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A toy store regularly sells all stock at a discount of 20 [#permalink]

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25 Oct 2010, 04:40

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A toy store regularly sells all stock at a discount of 20 percent to 40 percent. If an additional 25 percent were deducted from the discount price during a special sale, what would be the lowest possible price of a toy costing $16 before any discount?

I understand the answer explanation. But "before any discount" at the end of the question is confusing to me. Shouldn't it be "after discount(s)". I usually don't stumble upon these tricky wordings. But, this one got me. Please explain.
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A toy store regularly sells all stock at a discount of 20 percent to 40 percent. If an additional 25 percent were deducted from the discount price during a special sale, what would be the lowest possible price of a toy " Which is " costing $16 before any discount?

Easy enough, if you have a calculator. Any suggestions on solving (16 * 0.6 * 0.75) without simply estimating?

Even if you figure the first part: 1.6 * 6 = 9.2, how can you accurately find 0.75 of 9.2? I always feel like I'm missing something on these questions, the OG answers simply state the answers as if a calculator were allowed.

A toy store regularly sells all stock at a discount of 20 percent to 40 percent. If an additional 25 percent were deducted from the discount price during a special sale, what would be the lowest possible price of a toy costing $16 before any discount?

A. $5.60 B. $7.20 C. $8.80 D. $9.60 E. $15.20

lowest price = max discount = 25% on top of 40% lowest price = 16 * (60/100) * (75/100) = 16 * (3/5) * (3/4) = 4 * 9 / 5 = 36 /5 = 7.20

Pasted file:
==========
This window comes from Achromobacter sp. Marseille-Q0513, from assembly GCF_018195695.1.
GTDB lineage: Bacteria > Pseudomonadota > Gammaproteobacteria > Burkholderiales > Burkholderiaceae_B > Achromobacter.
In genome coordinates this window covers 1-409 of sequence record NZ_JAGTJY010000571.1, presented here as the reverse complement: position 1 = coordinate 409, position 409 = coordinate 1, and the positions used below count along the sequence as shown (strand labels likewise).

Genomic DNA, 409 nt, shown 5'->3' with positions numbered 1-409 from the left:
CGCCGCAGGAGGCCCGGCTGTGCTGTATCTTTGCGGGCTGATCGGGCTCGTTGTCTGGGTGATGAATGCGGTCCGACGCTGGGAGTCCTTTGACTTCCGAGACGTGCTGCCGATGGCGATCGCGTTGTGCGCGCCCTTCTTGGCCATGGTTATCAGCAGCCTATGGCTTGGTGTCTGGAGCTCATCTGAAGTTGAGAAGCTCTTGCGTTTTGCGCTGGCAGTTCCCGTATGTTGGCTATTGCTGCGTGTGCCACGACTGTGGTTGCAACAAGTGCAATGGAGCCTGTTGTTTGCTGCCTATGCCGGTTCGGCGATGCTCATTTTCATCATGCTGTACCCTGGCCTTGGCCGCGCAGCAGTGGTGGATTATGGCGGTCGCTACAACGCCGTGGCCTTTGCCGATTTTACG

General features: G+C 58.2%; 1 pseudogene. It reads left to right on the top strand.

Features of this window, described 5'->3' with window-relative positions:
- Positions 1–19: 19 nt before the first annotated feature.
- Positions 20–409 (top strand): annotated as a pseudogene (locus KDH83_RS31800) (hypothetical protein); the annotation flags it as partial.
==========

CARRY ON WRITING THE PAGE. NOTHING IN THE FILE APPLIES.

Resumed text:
Simple solution yet very confusing question [#permalink]

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17 Nov 2012, 19:42

A toy store regularly sells all stock at a discount of 20% - 40%. If an additional 25% were deducted from the discount price during a special sale, what would be the lowest possible price of a toy costing $16 before any discount?

I find this question extremely confusing, why would it say before any discount whereas what it really means is after all the discount?

The math itself in this question is very simple

16*(0.6)(0.75) = 7.20

Please advice, since i dont want to make silly mistake just because I dont know what the question is asking

Re: Simple solution yet very confusing question [#permalink]

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17 Nov 2012, 20:54

chibimoon wrote:

A toy store regularly sells all stock at a discount of 20% - 40%. If an additional 25% were deducted from the discount price during a special sale, what would be the lowest possible price of a toy costing $16 before any discount?

I find this question extremely confusing, why would it say before any discount whereas what it really means is after all the discount?

The math itself in this question is very simple

16*(0.6)(0.75) = 7.20

Please advice, since i dont want to make silly mistake just because I dont know what the question is asking

Thank you

I agree. The question is worded a bit poorly. But I think from the context it is quite clear that the 16$ is the price before the discount. You don not have to worry about such issues as the GMAT never frames unclear questions. What they are asking for is clearly conveyed.

Kudos Please... If my post helped.
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Did you find this post helpful?... Please let me know through the Kudos button.

A toy store regularly sells all stock at a discount of 20% - 40%. If an additional 25% were deducted from the discount price during a special sale, what would be the lowest possible price of a toy costing $16 before any discount?

I find this question extremely confusing, why would it say before any discount whereas what it really means is after all the discount?

The math itself in this question is very simple

16*(0.6)(0.75) = 7.20

Please advice, since i dont want to make silly mistake just because I dont know what the question is asking

Re: A toy store regularly sells all stock at a discount of 20 [#permalink]

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19 Feb 2013, 01:35

Let the price be 100. So its sold between 60 to 80 (during usual discounts given) 60 would be the selling price after getting max discount of 40%. Also additional 25% discount is given. So 25% of 60 = 15. So, 100 would be sold at the max discount for 45. So calculating for 16 would be 7.2
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Re: A toy store regularly sells all stock at a discount of 20 [#permalink]

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20 Jun 2016, 05:00

Hello from the GMAT Club BumpBot!

Thanks to another GMAT Club member, I have just discovered this valuable topic, yet it had no discussion for over a year. I am now bumping it up - doing my job. I think you may find it valuable (esp those replies with Kudos).

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